How to make a brand stand out from the crowd?
Co.Exist editor, Morgan Clendaniel, writes that companies that aren’t making a difference—to the world and to consumers—aren’t going to be around much longer. Instead of just making your product incrementally better than the competitor, you need to create impact. If you want to build a powerful brand, make people’s lives—and the world—better and more meaningful.
Also read three keys for moving beyond branding and into storytelling.
The truth about social advertising and how to get more for your spending:
It pains me to see how a great idea is being crushed under the weight of unsympathetic brand managers. It is sad when you’ve to cook up feel-good stories when the original idea—if executed right— could produce real, outstanding results.
Key to Social Advertising
Social advertising isn’t for people looking for short-term goals. If the primary focus of your social advertising campaign is your brand, but not the social cause which you pretend to espouse, you shouldn’t expect your advertising money to produce the kind of results that you want. A brand can’t leverage from the social advertising if it fails to bring out the merits of the original idea—which is often the case with brands that solely focus on chasing that magic number.
Social advertising is worth your advertising money if your goal is to build long-term relationships with the people who buy your products. The truth is that social advertising isn’t advertising per se. We should think of social advertising as philanthropy or genuine CSR, and then make our campaign strategies accordingly. We shouldn’t be afraid to project the people who buy our product as the heroes of our social advertising campaign. If they aren’t the real heroes of your campaign, it’s unlikely that your brand would emerge as the winner.
“The man is only half himself, the other half is his expression.”
“Who is the father of computer?” I asked my 9-year-old niece. “Charles Babbage,” she replied promptly. Then I asked her, “And who is the father of cinema?” “What is cinema?” the fourth grader asked me. “It’s the art of films,” I tried to explain but seeing the little girl perplexed, I changed the topic. We were soon talking about ants that had found their way into a cupboard where she had kept her candies.
The first thing that a man learns is the language of his people. The language of other arts is an acquired and a required skill. When I was in school, I learned about many great personalities but none of them were filmmakers. Why don’t we teach cinema to children?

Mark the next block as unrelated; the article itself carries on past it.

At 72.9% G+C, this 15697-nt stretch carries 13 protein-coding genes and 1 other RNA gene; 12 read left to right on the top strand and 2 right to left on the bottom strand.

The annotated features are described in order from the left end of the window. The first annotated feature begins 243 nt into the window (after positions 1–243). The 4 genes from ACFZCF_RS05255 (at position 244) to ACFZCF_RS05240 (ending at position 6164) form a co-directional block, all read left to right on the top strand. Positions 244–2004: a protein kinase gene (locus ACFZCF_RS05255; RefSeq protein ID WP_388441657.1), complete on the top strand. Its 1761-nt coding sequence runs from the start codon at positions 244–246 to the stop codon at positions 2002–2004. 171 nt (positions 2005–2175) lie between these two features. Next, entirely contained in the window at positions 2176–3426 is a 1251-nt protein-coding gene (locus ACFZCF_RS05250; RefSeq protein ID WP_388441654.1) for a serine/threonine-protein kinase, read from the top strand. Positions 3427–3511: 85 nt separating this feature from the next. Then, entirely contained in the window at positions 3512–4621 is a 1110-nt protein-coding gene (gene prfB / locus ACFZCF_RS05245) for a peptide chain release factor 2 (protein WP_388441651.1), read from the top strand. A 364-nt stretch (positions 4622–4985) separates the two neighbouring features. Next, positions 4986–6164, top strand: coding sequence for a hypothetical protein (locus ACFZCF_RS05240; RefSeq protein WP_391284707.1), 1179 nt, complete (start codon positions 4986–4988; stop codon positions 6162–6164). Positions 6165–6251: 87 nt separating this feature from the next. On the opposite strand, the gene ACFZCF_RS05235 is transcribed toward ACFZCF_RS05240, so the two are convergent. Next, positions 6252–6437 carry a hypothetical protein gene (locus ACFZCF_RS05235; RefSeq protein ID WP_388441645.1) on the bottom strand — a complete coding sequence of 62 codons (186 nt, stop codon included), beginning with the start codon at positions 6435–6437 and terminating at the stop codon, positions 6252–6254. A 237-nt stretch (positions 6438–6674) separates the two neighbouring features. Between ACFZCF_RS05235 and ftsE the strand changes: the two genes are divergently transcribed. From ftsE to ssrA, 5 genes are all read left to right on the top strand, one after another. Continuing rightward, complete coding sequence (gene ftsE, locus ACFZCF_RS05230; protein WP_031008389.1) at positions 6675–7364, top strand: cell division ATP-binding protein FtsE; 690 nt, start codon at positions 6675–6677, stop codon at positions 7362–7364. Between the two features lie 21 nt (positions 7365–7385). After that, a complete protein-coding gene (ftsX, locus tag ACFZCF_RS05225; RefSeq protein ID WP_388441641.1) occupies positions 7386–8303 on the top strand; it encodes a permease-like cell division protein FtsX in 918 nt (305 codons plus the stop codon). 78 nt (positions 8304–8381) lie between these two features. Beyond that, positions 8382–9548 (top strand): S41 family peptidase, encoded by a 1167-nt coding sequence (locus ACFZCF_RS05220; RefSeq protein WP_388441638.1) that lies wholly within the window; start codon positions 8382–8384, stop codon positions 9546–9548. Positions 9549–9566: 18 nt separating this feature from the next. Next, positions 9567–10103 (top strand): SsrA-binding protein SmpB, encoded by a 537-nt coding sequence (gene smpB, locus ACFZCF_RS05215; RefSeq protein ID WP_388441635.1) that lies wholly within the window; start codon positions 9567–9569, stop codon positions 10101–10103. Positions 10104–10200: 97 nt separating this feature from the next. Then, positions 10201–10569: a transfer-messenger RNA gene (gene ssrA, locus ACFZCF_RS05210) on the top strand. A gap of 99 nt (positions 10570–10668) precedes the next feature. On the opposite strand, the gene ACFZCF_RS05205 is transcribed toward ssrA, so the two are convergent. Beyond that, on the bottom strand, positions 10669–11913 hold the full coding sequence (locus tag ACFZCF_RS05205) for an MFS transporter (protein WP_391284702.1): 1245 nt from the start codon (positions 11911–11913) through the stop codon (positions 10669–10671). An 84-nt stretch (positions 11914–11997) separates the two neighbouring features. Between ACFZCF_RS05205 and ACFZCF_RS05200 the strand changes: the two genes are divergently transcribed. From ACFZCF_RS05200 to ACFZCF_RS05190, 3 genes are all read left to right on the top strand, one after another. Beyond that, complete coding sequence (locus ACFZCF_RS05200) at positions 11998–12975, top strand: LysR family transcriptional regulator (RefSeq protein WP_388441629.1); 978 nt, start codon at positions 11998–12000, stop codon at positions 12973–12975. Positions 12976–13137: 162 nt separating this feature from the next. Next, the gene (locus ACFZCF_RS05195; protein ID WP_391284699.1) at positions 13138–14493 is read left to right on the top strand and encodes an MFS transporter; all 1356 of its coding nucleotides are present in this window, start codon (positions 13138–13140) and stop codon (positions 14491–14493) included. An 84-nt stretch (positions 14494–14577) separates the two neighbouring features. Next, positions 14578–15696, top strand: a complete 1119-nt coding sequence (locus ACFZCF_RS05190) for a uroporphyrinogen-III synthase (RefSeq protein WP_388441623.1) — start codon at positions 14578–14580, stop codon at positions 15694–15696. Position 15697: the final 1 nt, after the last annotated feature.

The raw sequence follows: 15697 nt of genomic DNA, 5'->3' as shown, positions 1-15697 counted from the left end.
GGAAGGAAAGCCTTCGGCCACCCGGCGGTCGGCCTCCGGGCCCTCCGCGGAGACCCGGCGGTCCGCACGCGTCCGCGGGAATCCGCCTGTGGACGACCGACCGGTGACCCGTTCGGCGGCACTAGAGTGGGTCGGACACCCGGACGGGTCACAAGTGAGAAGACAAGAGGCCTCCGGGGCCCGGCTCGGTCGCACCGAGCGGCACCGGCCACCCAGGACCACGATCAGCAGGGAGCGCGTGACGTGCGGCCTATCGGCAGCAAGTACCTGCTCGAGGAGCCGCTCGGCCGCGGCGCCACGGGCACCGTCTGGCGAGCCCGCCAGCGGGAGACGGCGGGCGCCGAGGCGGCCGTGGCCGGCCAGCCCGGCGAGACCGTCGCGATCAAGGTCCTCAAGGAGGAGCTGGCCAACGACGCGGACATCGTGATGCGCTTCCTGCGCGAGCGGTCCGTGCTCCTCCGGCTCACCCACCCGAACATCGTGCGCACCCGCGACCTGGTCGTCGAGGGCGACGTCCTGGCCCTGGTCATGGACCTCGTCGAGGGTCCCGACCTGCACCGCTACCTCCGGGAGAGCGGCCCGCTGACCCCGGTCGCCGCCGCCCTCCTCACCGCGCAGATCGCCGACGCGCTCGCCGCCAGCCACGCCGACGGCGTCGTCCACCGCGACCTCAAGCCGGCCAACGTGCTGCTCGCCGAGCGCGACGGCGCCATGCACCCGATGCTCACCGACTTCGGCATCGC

There is little evidence that we have understood this modern man’s expression. There are not many people who can ‘read’ films. Is this the reason why film history is still not a part of the school curriculum while other expressions are taught seriously? I discovered the new language of cinema very late during my adolescence. If anything, the idiot box was just a major distraction until my discovery of the cinematic language came along with the discovery of P2P and bit torrents. I had only heard about Satyajit Ray until I was 18. The Apu Trilogy was my first download; The Bicycle Thief was second. Sadly, a majority of us are not unaware of the many potentials and powers of the cinematic medium. But I can at least feel satisfied that I’ve already started.
While Ray was a redefinition of what cinema could be, there was one film that just changed everything for me. I don’t know whom to thank for the inspiration or the creation of this great art form; cinema has no such patron deity. It is truly modern. But I worship Ingmar Bergman anyway; it was his persona, his partnership with cinematographer Sven Nykvist that convinced me that cinema is the art of all arts and it warrants a serious study like other ‘expressions.’
The technology that limited the faculty earlier is no longer an issue. The Kerala State Chalachitra Academy, for one in South Asia, has already taken steps to make cinema an integral part of the school curriculum. NJ Nair wrote in The Hindu this January that the academy has proposed teaching the aesthetics of cinema, the technical aspects of filmmaking, including cinematography, editing and sound recording, in the vocational higher secondary education.